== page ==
In 1986, the 32-bit 80386, Intel’s latest and greatest chip, made its public bow at the heart of the Compaq Deskpro 386 rather than an IBM machine, a landmark moment signaling the slow but steady shift of business computing’s power center from IBM to Microsoft and the clone makers using their operating system. While working on the new chip, Intel had had time to see how the 80286 was actually being used in the wild, and had faced the reality that MS-DOS was likely destined to be cobbled onto for years to come rather than replaced in its entirety with something better. They therefore made a simple but vitally important change to the 80386 amidst its more obvious improvements. In addition to being able to address an inconceivable total of 4 GB of memory in protected mode thanks to its 32-bit address space, the 80386 could be switched between protected mode and real mode on the fly if one desired, without needing to be constantly reset.

In freeing programmers from that massive inefficiency, the 80386 cracked open the door that much further to making practical use of extended memory in MS-DOS. In 1988, the old EMS consortium of Lotus, Intel, and Microsoft came together once again, this time with the addition to their ranks of the clone manufacturer AST; the absence of IBM is, once again, telling. Together they codified a standard approach to extended memory on 80386 and later processors, which corresponded essentially to the scheme I’ve already described in the context of the 80286, but with a simple command to the 80386 to switch back to real mode replacing the resets. They called it the eXtended Memory Specification; memory accessed in this way soon became known universally as “XMS” memory. Under XMS as under EMS, a new device driver would be loaded into MS-DOS. Ordinary real-mode programs could then call this driver to access extended memory; the driver would do the needful switching to protected mode, copy blocks of data from extended memory into conventional memory or vice versa, then switch the processor back to real mode when it was time to return control to the program. It was still inelegant, still a little inefficient, and still didn’t use the capabilities of Intel’s latest processors in anything like the way Intel’s engineers had intended them to be used; true multitasking still remained a pipe dream somewhere off in a shadowy future. Owners of sexier machines like the Macintosh and Amiga, in other words, still had plenty of reason to mock and scoff. In most circumstances, working with XMS memory was actually slower than working with EMS memory. The primary advantage of XMS was that it let programs work with much bigger chunks of non-conventional memory at one time than the four 16 K chunks that EMS allowed. Whether any given program chose EMS or XMS came to depend on which set of advantages and disadvantages best suited its purpose.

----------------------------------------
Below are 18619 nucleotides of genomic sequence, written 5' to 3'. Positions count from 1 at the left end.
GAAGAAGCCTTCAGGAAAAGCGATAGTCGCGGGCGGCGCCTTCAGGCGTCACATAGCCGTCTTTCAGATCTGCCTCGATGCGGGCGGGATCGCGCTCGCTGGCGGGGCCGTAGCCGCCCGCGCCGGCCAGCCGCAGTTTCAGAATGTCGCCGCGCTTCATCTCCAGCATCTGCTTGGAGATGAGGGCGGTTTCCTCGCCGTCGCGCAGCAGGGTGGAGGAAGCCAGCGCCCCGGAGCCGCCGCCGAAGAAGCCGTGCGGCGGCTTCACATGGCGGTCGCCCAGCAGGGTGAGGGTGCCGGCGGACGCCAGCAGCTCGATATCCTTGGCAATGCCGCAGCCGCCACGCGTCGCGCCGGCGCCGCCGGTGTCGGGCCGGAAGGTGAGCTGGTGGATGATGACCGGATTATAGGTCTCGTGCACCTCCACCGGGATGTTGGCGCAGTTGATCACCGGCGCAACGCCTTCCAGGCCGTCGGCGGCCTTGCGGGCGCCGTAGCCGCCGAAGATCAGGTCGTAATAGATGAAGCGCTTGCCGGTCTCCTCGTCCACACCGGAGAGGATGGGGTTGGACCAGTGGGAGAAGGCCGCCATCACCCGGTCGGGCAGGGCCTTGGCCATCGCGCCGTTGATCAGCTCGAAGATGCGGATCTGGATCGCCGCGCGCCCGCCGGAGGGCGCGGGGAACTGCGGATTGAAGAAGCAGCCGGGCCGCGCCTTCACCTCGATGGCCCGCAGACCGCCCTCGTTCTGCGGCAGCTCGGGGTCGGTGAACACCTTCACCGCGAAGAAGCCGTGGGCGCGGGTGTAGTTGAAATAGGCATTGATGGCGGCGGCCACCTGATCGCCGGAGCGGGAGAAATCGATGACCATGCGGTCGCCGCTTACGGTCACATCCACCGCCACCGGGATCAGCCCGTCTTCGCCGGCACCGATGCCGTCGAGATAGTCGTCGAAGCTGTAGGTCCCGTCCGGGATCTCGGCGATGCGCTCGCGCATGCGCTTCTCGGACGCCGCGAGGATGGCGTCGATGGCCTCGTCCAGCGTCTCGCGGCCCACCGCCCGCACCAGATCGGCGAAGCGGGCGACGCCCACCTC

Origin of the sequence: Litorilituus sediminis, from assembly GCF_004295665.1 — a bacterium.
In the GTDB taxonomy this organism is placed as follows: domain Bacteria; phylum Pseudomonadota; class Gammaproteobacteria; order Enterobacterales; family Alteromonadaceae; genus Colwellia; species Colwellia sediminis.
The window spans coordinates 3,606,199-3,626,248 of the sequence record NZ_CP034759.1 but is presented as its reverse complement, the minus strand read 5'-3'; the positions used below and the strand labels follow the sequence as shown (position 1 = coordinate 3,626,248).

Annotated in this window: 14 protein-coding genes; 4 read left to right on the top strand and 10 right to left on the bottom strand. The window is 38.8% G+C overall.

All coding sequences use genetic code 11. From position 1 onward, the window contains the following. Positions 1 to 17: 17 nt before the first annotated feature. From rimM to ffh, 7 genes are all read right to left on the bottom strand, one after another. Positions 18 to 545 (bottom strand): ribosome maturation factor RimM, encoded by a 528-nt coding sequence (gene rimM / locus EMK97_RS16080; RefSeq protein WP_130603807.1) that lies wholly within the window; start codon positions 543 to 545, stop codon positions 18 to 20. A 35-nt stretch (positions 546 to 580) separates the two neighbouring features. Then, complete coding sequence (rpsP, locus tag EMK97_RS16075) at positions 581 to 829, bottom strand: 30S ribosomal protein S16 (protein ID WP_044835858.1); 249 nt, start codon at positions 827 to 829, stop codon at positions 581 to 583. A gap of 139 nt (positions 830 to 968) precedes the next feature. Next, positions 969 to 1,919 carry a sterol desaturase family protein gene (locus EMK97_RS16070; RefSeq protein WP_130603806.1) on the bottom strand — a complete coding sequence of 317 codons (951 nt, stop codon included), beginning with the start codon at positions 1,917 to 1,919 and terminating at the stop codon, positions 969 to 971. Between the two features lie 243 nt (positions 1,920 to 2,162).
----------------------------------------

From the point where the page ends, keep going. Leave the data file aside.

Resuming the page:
The arrival of XMS along with the ongoing use of EMS memory meant that MS-DOS now had two competing memory-management solutions. Buyers now had to figure out not only whether they had enough extra memory to run a program but whether they had the right kind of extra memory. Ever accommodating, hardware manufacturers began shipping memory boards that could be configured as either EMS or XMS memory — whatever the application you were running at the moment happened to require.